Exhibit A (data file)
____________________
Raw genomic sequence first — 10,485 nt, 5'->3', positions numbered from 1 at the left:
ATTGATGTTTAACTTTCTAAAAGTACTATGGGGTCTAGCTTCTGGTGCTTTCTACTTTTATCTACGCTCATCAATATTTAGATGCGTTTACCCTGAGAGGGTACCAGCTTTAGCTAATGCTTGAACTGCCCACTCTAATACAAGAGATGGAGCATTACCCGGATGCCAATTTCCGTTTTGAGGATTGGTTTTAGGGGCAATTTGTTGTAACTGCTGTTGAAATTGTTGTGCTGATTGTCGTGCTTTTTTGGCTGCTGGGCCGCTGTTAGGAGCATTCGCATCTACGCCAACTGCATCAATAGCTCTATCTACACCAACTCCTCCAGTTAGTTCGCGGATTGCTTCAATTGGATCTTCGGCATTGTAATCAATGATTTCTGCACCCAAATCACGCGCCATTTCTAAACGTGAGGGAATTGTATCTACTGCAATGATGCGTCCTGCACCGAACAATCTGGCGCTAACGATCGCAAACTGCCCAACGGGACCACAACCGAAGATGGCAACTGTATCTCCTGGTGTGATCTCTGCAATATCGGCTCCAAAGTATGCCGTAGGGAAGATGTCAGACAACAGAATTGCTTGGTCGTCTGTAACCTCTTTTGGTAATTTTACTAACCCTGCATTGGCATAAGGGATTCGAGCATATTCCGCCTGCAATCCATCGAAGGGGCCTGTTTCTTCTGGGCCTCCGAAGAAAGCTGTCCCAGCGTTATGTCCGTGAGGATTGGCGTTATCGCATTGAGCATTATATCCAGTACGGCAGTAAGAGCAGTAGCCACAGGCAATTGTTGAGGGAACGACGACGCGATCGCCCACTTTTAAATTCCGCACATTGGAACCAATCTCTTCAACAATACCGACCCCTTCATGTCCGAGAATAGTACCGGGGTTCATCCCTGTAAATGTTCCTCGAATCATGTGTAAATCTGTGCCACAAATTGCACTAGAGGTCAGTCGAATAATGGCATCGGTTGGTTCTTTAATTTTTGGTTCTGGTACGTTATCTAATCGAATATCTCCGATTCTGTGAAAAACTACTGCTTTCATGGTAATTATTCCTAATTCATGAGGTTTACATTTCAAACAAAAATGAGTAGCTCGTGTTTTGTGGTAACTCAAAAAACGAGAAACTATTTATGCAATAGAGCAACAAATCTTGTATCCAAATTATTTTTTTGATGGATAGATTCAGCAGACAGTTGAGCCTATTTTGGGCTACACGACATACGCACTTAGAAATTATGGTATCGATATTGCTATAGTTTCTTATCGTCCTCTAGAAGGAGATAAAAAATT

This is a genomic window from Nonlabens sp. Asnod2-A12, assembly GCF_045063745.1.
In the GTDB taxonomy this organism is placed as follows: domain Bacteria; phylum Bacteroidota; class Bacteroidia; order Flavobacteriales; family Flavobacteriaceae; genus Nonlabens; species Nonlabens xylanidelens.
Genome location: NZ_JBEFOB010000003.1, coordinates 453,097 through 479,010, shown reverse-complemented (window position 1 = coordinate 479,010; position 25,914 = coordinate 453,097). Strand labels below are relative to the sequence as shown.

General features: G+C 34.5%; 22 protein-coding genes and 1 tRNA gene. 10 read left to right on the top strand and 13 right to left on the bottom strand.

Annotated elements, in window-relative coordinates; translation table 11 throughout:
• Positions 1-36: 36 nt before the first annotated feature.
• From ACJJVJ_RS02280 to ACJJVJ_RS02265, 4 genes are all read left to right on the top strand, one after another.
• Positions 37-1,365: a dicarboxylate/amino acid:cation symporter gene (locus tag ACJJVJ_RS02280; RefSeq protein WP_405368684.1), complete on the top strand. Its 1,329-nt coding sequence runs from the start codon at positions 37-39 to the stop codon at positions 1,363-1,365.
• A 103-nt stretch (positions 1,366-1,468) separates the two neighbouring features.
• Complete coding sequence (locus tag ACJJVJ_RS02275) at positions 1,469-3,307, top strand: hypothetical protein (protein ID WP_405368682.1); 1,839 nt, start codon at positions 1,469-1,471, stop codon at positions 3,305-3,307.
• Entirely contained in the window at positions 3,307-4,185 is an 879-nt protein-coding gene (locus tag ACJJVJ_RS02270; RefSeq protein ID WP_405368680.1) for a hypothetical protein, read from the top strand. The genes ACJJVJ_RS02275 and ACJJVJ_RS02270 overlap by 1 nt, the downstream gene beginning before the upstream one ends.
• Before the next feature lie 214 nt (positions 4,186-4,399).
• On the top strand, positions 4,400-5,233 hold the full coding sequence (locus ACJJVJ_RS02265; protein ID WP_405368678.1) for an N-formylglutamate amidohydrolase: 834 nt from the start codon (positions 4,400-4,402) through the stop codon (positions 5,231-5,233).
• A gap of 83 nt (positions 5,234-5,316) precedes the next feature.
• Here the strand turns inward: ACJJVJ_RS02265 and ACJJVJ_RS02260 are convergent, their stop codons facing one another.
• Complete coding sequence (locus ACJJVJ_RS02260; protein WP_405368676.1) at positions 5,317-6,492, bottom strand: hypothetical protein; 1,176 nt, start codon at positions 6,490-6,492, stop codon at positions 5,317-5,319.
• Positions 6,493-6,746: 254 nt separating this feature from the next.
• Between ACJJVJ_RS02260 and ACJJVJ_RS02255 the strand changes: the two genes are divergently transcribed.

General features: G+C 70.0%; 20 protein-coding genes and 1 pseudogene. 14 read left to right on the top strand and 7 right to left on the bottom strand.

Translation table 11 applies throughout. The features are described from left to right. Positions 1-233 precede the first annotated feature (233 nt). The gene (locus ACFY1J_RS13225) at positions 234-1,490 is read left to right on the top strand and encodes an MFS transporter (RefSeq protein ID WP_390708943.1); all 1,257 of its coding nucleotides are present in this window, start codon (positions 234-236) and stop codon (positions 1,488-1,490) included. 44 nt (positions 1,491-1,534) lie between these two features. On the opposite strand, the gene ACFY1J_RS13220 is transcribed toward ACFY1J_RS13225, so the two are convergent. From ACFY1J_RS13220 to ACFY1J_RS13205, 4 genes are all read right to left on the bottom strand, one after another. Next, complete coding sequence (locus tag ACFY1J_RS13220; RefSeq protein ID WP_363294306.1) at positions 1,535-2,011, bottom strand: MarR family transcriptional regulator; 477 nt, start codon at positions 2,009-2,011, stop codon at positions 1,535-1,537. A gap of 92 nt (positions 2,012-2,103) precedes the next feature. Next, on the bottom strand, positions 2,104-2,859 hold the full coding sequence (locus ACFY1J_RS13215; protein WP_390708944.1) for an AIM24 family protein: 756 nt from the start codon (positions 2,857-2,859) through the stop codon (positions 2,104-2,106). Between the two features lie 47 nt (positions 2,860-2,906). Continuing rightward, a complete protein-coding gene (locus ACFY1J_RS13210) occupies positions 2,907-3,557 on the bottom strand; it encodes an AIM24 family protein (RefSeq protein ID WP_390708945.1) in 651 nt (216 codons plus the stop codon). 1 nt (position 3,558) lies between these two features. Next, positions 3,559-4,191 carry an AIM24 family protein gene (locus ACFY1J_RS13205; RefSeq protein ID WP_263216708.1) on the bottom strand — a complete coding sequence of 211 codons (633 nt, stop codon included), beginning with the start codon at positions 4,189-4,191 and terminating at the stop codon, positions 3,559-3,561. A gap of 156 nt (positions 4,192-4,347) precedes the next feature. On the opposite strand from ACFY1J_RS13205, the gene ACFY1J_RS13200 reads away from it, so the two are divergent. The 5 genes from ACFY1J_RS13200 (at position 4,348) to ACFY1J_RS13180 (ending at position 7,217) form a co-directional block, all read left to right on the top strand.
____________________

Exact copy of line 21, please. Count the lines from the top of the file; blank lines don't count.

General features: G+C 70.0%; 20 protein-coding genes and 1 pseudogene. 14 read left to right on the top strand and 7 right to left on the bottom strand.